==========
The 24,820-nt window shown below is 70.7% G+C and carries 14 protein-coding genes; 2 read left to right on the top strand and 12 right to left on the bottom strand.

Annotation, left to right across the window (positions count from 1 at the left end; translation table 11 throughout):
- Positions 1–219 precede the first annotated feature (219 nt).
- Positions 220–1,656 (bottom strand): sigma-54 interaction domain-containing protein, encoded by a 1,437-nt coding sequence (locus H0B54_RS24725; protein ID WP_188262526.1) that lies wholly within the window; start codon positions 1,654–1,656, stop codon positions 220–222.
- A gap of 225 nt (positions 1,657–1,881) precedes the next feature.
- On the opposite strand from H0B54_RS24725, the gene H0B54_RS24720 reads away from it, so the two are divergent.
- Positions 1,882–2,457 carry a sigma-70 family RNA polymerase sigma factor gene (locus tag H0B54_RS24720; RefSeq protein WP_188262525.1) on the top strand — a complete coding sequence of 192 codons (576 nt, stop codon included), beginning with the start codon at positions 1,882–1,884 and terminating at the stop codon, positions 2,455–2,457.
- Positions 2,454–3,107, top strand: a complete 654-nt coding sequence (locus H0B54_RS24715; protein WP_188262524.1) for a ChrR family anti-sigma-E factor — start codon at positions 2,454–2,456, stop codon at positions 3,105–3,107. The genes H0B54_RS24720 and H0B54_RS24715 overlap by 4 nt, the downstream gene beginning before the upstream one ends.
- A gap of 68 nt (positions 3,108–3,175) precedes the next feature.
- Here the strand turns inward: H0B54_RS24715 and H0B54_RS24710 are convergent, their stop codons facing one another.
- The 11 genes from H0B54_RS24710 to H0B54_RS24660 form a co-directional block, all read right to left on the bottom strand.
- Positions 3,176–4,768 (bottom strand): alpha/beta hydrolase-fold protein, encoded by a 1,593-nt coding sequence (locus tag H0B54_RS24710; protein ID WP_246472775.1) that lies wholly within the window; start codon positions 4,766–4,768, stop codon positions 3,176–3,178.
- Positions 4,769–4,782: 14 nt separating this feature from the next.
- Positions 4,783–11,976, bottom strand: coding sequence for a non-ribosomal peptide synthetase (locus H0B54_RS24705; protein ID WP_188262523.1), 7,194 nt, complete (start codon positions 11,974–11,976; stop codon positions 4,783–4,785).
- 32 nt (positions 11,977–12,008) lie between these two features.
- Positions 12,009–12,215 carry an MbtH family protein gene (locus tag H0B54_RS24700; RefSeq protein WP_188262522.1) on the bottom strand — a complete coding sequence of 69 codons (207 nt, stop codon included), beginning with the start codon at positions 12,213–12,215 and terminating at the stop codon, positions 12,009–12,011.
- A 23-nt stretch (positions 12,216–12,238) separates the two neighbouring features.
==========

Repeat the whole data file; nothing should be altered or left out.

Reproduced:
The 24,820-nt window shown below is 70.7% G+C and carries 14 protein-coding genes; 2 read left to right on the top strand and 12 right to left on the bottom strand.

Annotation, left to right across the window (positions count from 1 at the left end; translation table 11 throughout):
- Positions 1–219 precede the first annotated feature (219 nt).
- Positions 220–1,656 (bottom strand): sigma-54 interaction domain-containing protein, encoded by a 1,437-nt coding sequence (locus H0B54_RS24725; protein ID WP_188262526.1) that lies wholly within the window; start codon positions 1,654–1,656, stop codon positions 220–222.
- A gap of 225 nt (positions 1,657–1,881) precedes the next feature.
- On the opposite strand from H0B54_RS24725, the gene H0B54_RS24720 reads away from it, so the two are divergent.
- Positions 1,882–2,457 carry a sigma-70 family RNA polymerase sigma factor gene (locus tag H0B54_RS24720; RefSeq protein WP_188262525.1) on the top strand — a complete coding sequence of 192 codons (576 nt, stop codon included), beginning with the start codon at positions 1,882–1,884 and terminating at the stop codon, positions 2,455–2,457.
- Positions 2,454–3,107, top strand: a complete 654-nt coding sequence (locus H0B54_RS24715; protein WP_188262524.1) for a ChrR family anti-sigma-E factor — start codon at positions 2,454–2,456, stop codon at positions 3,105–3,107. The genes H0B54_RS24720 and H0B54_RS24715 overlap by 4 nt, the downstream gene beginning before the upstream one ends.
- A gap of 68 nt (positions 3,108–3,175) precedes the next feature.
- Here the strand turns inward: H0B54_RS24715 and H0B54_RS24710 are convergent, their stop codons facing one another.
- The 11 genes from H0B54_RS24710 to H0B54_RS24660 form a co-directional block, all read right to left on the bottom strand.
- Positions 3,176–4,768 (bottom strand): alpha/beta hydrolase-fold protein, encoded by a 1,593-nt coding sequence (locus tag H0B54_RS24710; protein ID WP_246472775.1) that lies wholly within the window; start codon positions 4,766–4,768, stop codon positions 3,176–3,178.
- Positions 4,769–4,782: 14 nt separating this feature from the next.
- Positions 4,783–11,976, bottom strand: coding sequence for a non-ribosomal peptide synthetase (locus H0B54_RS24705; protein ID WP_188262523.1), 7,194 nt, complete (start codon positions 11,974–11,976; stop codon positions 4,783–4,785).
- 32 nt (positions 11,977–12,008) lie between these two features.
- Positions 12,009–12,215 carry an MbtH family protein gene (locus tag H0B54_RS24700; RefSeq protein WP_188262522.1) on the bottom strand — a complete coding sequence of 69 codons (207 nt, stop codon included), beginning with the start codon at positions 12,213–12,215 and terminating at the stop codon, positions 12,009–12,011.
- A 23-nt stretch (positions 12,216–12,238) separates the two neighbouring features.